Eyefluence, an eye-tracking startup, has been acquired by Google for an undisclosed amount. The eye-interaction technology company was acquired to advance Google’s technology for interacting with AR and VR hardware. Eyefluence previously raised over $20 million in funding from various companies including Dolby, Intel, and Motorola. Google has a variety of VR/AR projects in the works including Cardboard, Daydream, Glass and an undisclosed standalone headset.
Eyefluence’s technology turns eye movements into controllers. This addition could help Google as it strives for to create affordable VR and AR for the masses. Eye movement is the fastest controller, but lack the interactivity and fluidity of hand movement. Together, the two controllers could bring more immersion and sense of presence to VR and AR.
Eye tracking is an important component of improving VR experiences, whether or not Google uses Eyefluence’s technology as a controller. Tracking eye movement can be imitated on an avatar for social experiences and improve latency and rendering issues. These improvements all can benefit a standalone headset.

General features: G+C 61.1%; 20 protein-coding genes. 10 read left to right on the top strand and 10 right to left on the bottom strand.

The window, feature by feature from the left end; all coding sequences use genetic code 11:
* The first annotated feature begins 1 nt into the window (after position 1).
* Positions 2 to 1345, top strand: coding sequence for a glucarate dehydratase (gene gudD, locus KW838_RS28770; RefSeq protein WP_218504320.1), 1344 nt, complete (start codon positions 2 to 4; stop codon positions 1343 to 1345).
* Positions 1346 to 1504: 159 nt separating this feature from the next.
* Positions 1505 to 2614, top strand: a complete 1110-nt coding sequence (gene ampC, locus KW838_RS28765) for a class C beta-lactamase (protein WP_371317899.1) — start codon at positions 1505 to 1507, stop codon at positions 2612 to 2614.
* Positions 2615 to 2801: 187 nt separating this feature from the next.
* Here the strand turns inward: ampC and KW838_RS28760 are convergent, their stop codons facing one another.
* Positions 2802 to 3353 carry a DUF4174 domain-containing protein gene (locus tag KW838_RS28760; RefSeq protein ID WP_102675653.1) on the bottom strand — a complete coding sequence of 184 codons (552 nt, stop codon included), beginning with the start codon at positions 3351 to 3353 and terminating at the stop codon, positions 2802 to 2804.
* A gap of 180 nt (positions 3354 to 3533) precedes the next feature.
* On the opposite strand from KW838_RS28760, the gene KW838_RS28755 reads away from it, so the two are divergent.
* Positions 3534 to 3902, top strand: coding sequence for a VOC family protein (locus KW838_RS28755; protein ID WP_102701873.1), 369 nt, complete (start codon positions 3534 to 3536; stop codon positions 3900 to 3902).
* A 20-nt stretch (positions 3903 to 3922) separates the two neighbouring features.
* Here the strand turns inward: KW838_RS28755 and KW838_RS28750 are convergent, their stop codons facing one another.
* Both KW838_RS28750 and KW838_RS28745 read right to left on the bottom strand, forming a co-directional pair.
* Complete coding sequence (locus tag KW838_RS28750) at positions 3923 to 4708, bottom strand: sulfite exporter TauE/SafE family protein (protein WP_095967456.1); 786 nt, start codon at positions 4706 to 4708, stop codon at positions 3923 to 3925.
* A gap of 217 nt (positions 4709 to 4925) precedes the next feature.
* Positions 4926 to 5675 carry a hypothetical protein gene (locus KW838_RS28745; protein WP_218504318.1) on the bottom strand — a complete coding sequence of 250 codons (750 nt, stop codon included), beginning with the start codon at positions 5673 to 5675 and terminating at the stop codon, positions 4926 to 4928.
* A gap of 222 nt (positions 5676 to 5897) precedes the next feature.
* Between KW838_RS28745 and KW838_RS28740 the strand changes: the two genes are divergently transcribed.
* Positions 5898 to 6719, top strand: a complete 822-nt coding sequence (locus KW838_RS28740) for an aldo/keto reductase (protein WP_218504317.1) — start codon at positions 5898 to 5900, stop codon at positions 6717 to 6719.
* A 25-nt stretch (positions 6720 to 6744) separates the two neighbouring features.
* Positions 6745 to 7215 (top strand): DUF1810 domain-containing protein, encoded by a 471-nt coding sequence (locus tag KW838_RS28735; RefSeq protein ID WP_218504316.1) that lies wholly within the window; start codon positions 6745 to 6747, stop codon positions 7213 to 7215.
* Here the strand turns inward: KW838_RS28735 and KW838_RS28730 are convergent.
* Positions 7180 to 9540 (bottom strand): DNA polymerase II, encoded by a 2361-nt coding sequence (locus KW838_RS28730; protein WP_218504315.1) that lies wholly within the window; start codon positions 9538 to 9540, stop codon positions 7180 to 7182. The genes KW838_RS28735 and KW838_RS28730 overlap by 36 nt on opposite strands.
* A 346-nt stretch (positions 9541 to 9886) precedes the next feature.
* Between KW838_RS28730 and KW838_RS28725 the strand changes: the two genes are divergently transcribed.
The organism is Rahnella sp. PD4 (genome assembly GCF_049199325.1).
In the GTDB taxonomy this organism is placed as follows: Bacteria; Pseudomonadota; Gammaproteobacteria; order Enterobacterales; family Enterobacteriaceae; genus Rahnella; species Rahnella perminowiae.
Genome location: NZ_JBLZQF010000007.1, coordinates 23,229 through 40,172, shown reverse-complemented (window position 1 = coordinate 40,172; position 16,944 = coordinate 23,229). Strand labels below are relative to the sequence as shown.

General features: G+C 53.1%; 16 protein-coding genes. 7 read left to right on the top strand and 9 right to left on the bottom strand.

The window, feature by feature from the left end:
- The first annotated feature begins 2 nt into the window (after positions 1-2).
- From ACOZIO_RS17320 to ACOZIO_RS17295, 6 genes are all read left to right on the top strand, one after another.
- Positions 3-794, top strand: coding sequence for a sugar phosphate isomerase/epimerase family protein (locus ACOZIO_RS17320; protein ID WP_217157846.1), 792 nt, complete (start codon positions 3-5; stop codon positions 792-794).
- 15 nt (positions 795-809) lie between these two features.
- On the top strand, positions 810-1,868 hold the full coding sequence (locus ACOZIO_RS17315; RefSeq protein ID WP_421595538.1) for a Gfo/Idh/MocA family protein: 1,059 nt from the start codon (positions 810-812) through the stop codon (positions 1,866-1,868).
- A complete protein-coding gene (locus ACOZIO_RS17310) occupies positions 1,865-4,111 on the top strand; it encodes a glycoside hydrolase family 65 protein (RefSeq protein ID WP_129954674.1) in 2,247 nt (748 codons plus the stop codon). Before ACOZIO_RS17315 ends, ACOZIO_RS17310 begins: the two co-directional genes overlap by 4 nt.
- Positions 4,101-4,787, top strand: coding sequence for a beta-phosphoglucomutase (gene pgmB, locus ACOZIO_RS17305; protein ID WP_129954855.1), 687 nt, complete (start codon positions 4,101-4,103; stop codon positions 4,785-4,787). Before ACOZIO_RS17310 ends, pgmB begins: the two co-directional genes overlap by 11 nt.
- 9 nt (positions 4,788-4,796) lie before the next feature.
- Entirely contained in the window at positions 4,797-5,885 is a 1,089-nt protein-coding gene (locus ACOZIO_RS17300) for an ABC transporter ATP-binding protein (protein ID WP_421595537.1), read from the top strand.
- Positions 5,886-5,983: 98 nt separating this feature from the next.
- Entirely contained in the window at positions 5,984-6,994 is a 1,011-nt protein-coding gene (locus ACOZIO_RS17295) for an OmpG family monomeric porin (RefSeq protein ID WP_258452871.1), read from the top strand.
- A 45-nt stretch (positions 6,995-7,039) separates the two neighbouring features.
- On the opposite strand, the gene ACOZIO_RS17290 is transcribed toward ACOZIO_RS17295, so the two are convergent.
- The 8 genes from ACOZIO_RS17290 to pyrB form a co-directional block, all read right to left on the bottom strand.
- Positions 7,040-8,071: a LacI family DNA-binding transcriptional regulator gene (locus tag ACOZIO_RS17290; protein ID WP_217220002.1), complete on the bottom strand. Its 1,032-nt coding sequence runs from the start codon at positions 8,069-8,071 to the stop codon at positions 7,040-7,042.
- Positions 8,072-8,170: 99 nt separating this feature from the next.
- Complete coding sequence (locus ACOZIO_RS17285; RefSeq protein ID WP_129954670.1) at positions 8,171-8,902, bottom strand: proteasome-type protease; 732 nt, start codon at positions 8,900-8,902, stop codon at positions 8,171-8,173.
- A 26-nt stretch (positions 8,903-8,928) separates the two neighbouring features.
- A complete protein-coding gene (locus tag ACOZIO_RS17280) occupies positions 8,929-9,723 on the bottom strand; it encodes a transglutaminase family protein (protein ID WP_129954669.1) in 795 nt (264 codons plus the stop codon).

The industry is moving in the direction of manufacturers adopting standalone headset solutions. This industry-wide trend is repeated in steps toward this solution. Oculus revealed the company is developing a standalone headset, and early this year, Intel announced they were open sourcing their solution. Alcatel’s standalone headset is the first to have a tentative scheduled commercial release for the US in early 2017.
With companies publicly announcing their intentions to create a standalone headset, Greenlight Insights expects a full transition over to cordless, tethered headsets in the near future with untethered, standalone headsets not far behind.
For a deeper dive into standalone headsets, how they will affect the industry and a forecast of VR headsets, preorder The Virtual Reality Industry Report: Fall 2016